UPDATE 6pm: The man accused of raping and murdering former Perth woman Jill Meagher has pleaded guilty to one count of rape but not guilty to two other rape charges and of murdering the ABC employee in Melbourne.Adrian Ernest Bayley entered the pleas at the end of the first day of a two-day committal hearing in Melbourne.
The court was told today that Ms Meagher was dragged into a laneway, repeatedly raped and then strangled before her accused killer left her body and returned home for a shovel to bury her.
In Melbourne Magistrate's Court this morning, prosecutor Gavin Silbert said the accused accosted Ms Meagher on Sydney Road at 1.38am on September 22 last year, dragging her into a laneway off Hope Street.
She had left the Bar Etiquette at 1.30am.
Mr Silbert said after raping and killing her, Mr Bayley left Ms Meagher's body in the laneway and went home to collect a shovel, and returned to the crime scene in a white Holden Astra a few hours later at 4.22am.
He said the accused then put Ms Meagher's body in the car boot and drove to a site 50km from Melbourne, where he buried her on the side of the road.
Mr Silbert said detectives interviewed the accused over an almost 24-hour period on September 27 and 28, with Mr Bayley making admissions to raping and strangling Ms Meagher and directing police to the burial site.
In the packed courtroom, Mr Bayley, dressed in black with darker hair, has been either looking down or staring blankly straight ahead in the dock, which is behind a glass wall.
A witness, who lived near the Hope Street laneway, told the court today she was in bed reading on her iPad when she heard a woman's voice saying "get out of there" repeatedly at about 1.20am on September 22 before hearing footsteps.
She said when she looked at her window she did not see anything and did not hear a man's voice.
The witness said she and her husband joked it sounded like the woman was having sex outside and the person sounded drunk. She said she did not call the police and found out about the missing woman a few days later after police had blocked off the area.
Pathologist Dr Matthew Lynch, who assisted in the unearthing and removal of Ms Meagher's body from her makeshift grave and performed the autopsy, said he saw evidence of neck compression.
He said Ms Meagher's larynx had been fractured and she had deep bruising in her neck muscles, suggesting the compression had been forceful and for a more prolonged period of time.
He said he could not be sure if the neck injury was caused by hands or a ligature.
When asked by Mr Bayley's defence lawyer Helen Spowart, if the fractured larynx could have compromised Ms Meagher's airway and led to her death after compression stopped at a time Ms Meagher was alive but unconscious, Dr Lynch said that scenario was possible.
Dr Lynch said he could not be certain of Ms Meagher's time of death, despite Ms Spowart telling him police suggested her death occurred in the Brunswick alley and she was buried at around 5.30am to 6am.
According to a transcript of the interview tendered to the court, Bayley began to cry as he told police he could not believe what he had done.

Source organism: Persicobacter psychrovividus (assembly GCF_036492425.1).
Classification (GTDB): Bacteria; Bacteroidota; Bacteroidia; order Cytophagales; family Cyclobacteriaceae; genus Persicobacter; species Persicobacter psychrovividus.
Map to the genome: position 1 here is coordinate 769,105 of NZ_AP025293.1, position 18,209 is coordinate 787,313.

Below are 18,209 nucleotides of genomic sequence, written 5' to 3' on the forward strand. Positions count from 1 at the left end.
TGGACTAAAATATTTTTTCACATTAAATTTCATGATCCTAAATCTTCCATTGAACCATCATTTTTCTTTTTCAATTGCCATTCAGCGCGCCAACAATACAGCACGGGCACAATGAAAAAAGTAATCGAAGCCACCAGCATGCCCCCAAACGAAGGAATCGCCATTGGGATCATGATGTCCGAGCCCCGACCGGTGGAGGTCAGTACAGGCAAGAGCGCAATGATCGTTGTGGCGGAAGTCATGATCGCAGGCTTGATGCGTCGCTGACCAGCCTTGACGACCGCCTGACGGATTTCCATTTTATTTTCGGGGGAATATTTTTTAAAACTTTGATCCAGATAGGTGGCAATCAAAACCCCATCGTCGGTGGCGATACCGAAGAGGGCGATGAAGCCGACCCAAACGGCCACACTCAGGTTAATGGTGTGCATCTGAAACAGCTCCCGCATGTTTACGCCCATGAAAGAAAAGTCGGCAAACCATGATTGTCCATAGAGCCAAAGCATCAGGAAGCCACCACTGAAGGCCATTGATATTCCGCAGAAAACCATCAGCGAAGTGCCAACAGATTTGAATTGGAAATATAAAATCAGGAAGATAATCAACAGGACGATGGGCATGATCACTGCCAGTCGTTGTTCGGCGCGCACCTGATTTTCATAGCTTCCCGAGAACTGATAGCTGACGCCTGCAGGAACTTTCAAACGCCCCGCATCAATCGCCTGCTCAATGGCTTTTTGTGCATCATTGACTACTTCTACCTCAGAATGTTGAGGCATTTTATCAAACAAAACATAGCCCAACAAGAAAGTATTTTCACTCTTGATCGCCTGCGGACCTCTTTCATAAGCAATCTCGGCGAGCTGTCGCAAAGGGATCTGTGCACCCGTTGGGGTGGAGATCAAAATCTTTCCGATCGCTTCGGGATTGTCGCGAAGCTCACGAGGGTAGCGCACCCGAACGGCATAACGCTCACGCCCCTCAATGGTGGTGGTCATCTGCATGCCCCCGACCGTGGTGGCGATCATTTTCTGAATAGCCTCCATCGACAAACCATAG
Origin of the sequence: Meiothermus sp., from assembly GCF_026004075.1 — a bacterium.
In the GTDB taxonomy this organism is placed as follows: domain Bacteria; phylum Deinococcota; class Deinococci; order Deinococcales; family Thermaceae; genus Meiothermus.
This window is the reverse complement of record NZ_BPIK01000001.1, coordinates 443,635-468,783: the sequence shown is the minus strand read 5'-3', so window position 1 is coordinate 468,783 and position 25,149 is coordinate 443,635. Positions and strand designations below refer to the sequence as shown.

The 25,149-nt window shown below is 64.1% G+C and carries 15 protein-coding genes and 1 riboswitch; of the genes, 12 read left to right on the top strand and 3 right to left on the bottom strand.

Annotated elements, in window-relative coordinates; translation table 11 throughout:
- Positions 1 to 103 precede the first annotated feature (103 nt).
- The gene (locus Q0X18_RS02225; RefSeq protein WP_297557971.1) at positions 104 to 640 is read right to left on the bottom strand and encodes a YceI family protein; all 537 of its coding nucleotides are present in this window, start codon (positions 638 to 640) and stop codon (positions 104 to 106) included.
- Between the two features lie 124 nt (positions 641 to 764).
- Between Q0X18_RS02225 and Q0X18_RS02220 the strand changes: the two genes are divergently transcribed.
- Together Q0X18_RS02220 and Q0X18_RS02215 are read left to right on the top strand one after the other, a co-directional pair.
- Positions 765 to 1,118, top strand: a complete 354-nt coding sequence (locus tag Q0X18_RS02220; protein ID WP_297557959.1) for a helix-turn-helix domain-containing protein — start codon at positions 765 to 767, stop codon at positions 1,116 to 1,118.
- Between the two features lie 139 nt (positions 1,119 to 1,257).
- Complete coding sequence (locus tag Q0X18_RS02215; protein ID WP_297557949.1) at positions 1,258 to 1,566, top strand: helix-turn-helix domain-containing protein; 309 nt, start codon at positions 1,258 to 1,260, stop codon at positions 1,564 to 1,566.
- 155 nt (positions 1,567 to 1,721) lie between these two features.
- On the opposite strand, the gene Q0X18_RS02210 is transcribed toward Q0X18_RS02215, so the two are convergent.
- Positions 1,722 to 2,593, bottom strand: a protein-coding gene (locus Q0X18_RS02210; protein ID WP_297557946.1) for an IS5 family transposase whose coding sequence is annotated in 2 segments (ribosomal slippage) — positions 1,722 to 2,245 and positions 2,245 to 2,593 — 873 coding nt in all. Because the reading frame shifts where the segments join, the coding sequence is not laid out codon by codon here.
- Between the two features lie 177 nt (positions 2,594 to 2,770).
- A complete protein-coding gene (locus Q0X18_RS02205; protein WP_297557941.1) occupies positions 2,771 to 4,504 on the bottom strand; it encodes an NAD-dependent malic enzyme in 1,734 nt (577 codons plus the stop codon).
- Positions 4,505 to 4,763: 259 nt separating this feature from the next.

He said he spoke to Ms Meagher on the street and offered to help her but became angry after she "flipped me off".
He was trying to do the right thing because Ms Meagher looked distraught, like she was lost, he said.
They continued walking and Ms Meagher called her brother, he said.
"She was actually telling me about her father," Mr Bayley told police.
"I was trying to be nice and, and she kept going from being nice to nasty, to nice."
Mr Bayley said he didn't want to make excuses for what he did. He said he didn't want to go into detail about what he had done.
"I strangled her," he told police, crying.
"What have I done? What have I done man.
"You know it wasn't really my intention to hurt her.
"When we conversed, I swear to you man ... I spoke to her and she looked distraught.
"I can't imagine how, how she felt ... it's not nice.
"I hope I never get out, because you know why I hope that, because then no one else ever has to be hurt.
"I hope they bring back the death penalty before I get sentenced."
Mr Bayley told police he would help them because his life was already over.
"It's just about doing the right thing," he said.
"It's not fair for this to have happened, and it's not fair on her family and it's not fair on them not knowing.
"For her family this week it must have been hell."
Mr Bayley said he smashed Ms Meagher's phone and threw bits of it, along with her shoes and possessions, along a freeway.
He said he didn't remember exactly where he had buried her, because he just drove, not knowing what to do.
"I cried, man, and I dug a hole," he said.
"I didn't cry for me, just like I'm not crying for me now.
"I'm crying for everyone that this has affected, not me."
Ms Meagher's Perth-based family is in court for the committal hearing.
The 29-year-old ABC worker's parents Edith and George McKeon and her brother Michael McKeon joined her husband Tom Meagher at Melbourne Magistrate's Court. The hearing will hear from five witnesses to determine if the accused man will stand trial.
Her family arrived in an unmarked police car and was ushered into the court building.
Mr Meagher did not remain in the courtroom to hear the evidence, but the McKeons remained court in the front row to hear the details, which the magistrate foreshadowed would be "extremely distressing and sensitive".Ms Meagher vanished during the five-minute walk home from Bar Etiquette in Brunswick, after a night out drinking with friends. The former Perth woman's body was found in a shallow grave about 50km north-west of Melbourne six days later.
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